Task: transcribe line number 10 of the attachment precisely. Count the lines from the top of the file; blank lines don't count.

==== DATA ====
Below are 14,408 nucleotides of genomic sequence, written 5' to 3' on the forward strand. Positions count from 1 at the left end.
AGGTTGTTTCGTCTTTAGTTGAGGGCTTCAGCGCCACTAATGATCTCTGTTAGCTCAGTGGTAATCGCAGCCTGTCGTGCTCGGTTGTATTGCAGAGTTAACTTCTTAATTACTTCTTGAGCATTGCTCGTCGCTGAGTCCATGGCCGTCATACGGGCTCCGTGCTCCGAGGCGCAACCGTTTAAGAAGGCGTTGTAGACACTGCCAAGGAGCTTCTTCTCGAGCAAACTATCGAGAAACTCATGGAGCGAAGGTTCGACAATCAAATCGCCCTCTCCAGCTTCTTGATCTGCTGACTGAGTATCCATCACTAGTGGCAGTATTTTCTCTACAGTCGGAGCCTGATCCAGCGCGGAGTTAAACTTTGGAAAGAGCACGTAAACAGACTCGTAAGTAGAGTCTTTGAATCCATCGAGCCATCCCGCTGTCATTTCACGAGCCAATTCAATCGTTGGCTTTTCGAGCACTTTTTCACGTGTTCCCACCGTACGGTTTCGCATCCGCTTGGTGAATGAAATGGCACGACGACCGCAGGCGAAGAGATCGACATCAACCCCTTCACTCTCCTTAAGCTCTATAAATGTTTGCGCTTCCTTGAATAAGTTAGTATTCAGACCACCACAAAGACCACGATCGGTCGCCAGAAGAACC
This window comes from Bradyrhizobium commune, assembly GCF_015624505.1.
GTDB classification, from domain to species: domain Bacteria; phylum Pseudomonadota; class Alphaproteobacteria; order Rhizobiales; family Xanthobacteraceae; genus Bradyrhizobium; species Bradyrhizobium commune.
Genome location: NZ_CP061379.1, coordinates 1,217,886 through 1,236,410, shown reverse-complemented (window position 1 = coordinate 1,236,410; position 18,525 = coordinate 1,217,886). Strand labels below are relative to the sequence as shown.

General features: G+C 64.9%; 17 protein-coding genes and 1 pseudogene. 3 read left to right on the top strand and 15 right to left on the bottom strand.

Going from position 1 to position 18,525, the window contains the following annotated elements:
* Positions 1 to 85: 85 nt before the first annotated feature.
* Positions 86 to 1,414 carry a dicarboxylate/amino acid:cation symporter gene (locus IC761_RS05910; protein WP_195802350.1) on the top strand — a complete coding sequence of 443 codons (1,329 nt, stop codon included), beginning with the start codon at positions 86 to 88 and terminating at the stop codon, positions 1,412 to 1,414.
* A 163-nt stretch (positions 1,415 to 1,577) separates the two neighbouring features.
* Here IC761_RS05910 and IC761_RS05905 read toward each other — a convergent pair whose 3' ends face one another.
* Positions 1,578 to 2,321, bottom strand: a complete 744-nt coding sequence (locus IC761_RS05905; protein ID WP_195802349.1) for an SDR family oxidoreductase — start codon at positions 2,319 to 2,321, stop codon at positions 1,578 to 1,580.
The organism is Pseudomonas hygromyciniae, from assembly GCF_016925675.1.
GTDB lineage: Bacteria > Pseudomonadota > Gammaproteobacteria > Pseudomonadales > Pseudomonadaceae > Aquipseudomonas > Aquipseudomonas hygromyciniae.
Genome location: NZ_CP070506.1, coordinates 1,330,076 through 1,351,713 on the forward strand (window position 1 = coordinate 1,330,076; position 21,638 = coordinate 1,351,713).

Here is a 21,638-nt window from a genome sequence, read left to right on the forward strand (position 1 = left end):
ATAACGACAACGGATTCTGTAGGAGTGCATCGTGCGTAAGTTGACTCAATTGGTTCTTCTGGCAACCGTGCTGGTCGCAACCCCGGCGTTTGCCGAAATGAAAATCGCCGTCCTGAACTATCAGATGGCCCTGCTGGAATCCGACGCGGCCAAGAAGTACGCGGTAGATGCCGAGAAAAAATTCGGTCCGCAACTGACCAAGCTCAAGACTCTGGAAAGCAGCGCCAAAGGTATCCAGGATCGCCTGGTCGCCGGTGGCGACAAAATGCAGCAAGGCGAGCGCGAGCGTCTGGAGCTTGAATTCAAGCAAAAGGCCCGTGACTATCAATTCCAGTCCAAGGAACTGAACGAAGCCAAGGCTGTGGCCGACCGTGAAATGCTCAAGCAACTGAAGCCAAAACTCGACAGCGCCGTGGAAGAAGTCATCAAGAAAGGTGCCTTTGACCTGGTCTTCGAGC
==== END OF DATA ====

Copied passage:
* A 163-nt stretch (positions 1,415 to 1,577) separates the two neighbouring features.